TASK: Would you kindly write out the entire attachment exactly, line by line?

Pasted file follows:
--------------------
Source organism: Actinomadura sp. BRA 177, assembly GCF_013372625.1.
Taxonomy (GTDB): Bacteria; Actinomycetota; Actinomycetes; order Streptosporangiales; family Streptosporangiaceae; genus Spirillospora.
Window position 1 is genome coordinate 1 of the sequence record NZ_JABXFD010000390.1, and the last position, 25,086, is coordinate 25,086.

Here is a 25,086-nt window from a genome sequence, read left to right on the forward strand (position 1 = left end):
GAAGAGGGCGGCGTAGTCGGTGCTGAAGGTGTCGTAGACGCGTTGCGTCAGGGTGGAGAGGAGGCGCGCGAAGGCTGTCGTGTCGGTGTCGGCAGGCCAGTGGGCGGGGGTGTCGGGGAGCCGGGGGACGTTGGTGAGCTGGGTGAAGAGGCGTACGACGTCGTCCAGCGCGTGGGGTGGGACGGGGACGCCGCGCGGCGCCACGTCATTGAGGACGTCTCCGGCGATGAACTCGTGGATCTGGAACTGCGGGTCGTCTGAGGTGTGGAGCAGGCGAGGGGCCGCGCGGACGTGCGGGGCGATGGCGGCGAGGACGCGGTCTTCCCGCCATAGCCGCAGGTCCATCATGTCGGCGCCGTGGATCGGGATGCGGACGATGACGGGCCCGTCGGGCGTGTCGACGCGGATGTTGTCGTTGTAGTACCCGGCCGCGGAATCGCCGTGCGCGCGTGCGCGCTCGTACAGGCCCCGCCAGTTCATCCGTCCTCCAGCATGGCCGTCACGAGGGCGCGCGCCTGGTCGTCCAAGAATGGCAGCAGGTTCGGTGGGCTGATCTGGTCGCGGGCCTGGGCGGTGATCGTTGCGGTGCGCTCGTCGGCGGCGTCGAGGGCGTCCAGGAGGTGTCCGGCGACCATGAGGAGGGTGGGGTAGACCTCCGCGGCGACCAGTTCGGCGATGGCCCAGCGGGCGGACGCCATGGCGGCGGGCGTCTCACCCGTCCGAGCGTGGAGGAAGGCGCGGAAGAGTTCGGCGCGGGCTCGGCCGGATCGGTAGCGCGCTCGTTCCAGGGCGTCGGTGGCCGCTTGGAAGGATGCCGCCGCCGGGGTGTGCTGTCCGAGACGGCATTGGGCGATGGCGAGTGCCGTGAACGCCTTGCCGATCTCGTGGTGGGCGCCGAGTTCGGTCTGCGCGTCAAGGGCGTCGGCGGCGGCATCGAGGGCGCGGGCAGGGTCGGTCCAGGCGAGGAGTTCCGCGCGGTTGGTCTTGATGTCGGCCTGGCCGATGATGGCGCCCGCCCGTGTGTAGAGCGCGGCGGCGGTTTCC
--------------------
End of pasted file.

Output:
Source organism: Actinomadura sp. BRA 177, assembly GCF_013372625.1.
Taxonomy (GTDB): Bacteria; Actinomycetota; Actinomycetes; order Streptosporangiales; family Streptosporangiaceae; genus Spirillospora.
Window position 1 is genome coordinate 1 of the sequence record NZ_JABXFD010000390.1, and the last position, 25,086, is coordinate 25,086.

Here is a 25,086-nt window from a genome sequence, read left to right on the forward strand (position 1 = left end):
GAAGAGGGCGGCGTAGTCGGTGCTGAAGGTGTCGTAGACGCGTTGCGTCAGGGTGGAGAGGAGGCGCGCGAAGGCTGTCGTGTCGGTGTCGGCAGGCCAGTGGGCGGGGGTGTCGGGGAGCCGGGGGACGTTGGTGAGCTGGGTGAAGAGGCGTACGACGTCGTCCAGCGCGTGGGGTGGGACGGGGACGCCGCGCGGCGCCACGTCATTGAGGACGTCTCCGGCGATGAACTCGTGGATCTGGAACTGCGGGTCGTCTGAGGTGTGGAGCAGGCGAGGGGCCGCGCGGACGTGCGGGGCGATGGCGGCGAGGACGCGGTCTTCCCGCCATAGCCGCAGGTCCATCATGTCGGCGCCGTGGATCGGGATGCGGACGATGACGGGCCCGTCGGGCGTGTCGACGCGGATGTTGTCGTTGTAGTACCCGGCCGCGGAATCGCCGTGCGCGCGTGCGCGCTCGTACAGGCCCCGCCAGTTCATCCGTCCTCCAGCATGGCCGTCACGAGGGCGCGCGCCTGGTCGTCCAAGAATGGCAGCAGGTTCGGTGGGCTGATCTGGTCGCGGGCCTGGGCGGTGATCGTTGCGGTGCGCTCGTCGGCGGCGTCGAGGGCGTCCAGGAGGTGTCCGGCGACCATGAGGAGGGTGGGGTAGACCTCCGCGGCGACCAGTTCGGCGATGGCCCAGCGGGCGGACGCCATGGCGGCGGGCGTCTCACCCGTCCGAGCGTGGAGGAAGGCGCGGAAGAGTTCGGCGCGGGCTCGGCCGGATCGGTAGCGCGCTCGTTCCAGGGCGTCGGTGGCCGCTTGGAAGGATGCCGCCGCCGGGGTGTGCTGTCCGAGACGGCATTGGGCGATGGCGAGTGCCGTGAACGCCTTGCCGATCTCGTGGTGGGCGCCGAGTTCGGTCTGCGCGTCAAGGGCGTCGGCGGCGGCATCGAGGGCGCGGGCAGGGTCGGTCCAGGCGAGGAGTTCCGCGCGGTTGGTCTTGATGTCGGCCTGGCCGATGATGGCGCCCGCCCGTGTGTAGAGCGCGGCGGCGGTTTCC